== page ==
South Africa: for your information

(# 3)
by American Committee on Africa
New York, New York, United States
October 1965
2 pages
Type: Report
Coverage in Africa: South Africa, Zimbabwe, Zambia
Coverage outside Africa: United States, United Kingdom, United Nations
Language: English
Contents: THE RHODESIAN CRISIS • The Significance of UDI • The Real Struggle • The UK and the US • The UN View • Effects of UDI • The report says Southern Rhodesia, a land-locked, self-governing British colony, is a buffer between South Africa and black Africa; a unilateral declaration of independence (UDI) from the UK by the Rhodesian Government would precipitate a major crisis in southern and central Africa; American interest in Zambia and South Africa would be involved.  The report says the UK holds these residual powers. Under the present constitution, white settlers (who number about 250,000 or 6% of the population) are guaranteed domination for many years to come. The report says the heart of the Rhodesian problem is not in the interminable jurisdictional conflicts between the UK and Rhodesia, but rather in the all-or-nothing stakes of who should rule – black or white; Africans (94% of the population) came under total white domination, largely by the trickery of Cecil Rhodes, about the turn of the century. The report says there are two nationalist groups however: Joshua Nkomo's Zimbabwe African People’s Union (ZAPU) and the American-educated Rev. N Sithole's Zimbabwe African National Union (ZANU). The report says both parties are banned; nationalists refuse to join in constitutional talks unless they are guaranteed to be given a clear majority of seats in a new legislature. The report says Premier Smith has warned that in case of sanctions, his government would retaliate against Zambia; Zambian copper production (half controlled by American Metal Climax) is greatly dependent on Kariba Dam power, Wankie Coal and the railroad line to Beira (Mozambique)…all three are in Rhodesian hands. The report says Zambia is the world's second largest copper producer; South Africa, which has made several large loans to Rhodesia, has increasingly identified itself with the settler government. The report discusses Rhodesian White settlers, the Land Apportionment Act, Rhodesian big business, Edgar Whitehead, Roy Welensky, the 1961 Constitution, constitutional changes, the franchise, a referendum, a general election, state of emergencies, political prisoners, the UN, tobacco, American investments, Ford, the Security Council, economic and political sanctions, the Committee of 24, decolonization, Premier Ian Smith, a Tory block, settler interests, and Ndabaningi Sithole.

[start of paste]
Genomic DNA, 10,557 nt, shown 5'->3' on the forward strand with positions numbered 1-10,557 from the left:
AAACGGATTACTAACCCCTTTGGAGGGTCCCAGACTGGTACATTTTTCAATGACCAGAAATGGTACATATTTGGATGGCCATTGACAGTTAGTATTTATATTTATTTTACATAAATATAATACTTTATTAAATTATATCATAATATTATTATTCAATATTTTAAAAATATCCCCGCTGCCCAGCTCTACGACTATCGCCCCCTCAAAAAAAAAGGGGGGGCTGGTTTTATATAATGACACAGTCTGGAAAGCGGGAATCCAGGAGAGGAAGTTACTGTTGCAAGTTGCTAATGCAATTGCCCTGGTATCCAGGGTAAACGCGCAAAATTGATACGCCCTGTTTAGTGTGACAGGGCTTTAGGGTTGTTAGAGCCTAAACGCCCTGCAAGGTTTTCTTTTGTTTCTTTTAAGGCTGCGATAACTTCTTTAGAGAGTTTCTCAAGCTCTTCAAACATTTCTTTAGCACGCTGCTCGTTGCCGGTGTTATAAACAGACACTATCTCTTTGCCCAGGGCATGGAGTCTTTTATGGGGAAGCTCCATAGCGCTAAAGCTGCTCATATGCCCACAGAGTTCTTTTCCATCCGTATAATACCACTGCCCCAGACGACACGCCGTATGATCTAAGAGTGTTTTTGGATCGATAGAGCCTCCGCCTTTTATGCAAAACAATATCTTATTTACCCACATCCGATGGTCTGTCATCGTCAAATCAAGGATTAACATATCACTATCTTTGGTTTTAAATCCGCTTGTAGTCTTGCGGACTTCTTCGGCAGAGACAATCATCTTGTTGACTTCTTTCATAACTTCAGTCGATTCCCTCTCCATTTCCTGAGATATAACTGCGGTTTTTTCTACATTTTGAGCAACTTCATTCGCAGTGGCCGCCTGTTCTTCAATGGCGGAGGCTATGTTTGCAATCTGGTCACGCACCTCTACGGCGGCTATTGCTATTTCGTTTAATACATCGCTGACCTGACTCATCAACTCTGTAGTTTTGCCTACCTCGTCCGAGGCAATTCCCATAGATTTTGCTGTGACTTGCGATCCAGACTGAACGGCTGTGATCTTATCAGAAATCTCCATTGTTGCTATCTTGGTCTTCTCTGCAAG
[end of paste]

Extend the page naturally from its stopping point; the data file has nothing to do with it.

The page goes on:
Used by permission of Africa Action (successor to the American Committee on Africa).
Collection: Africa Action Archive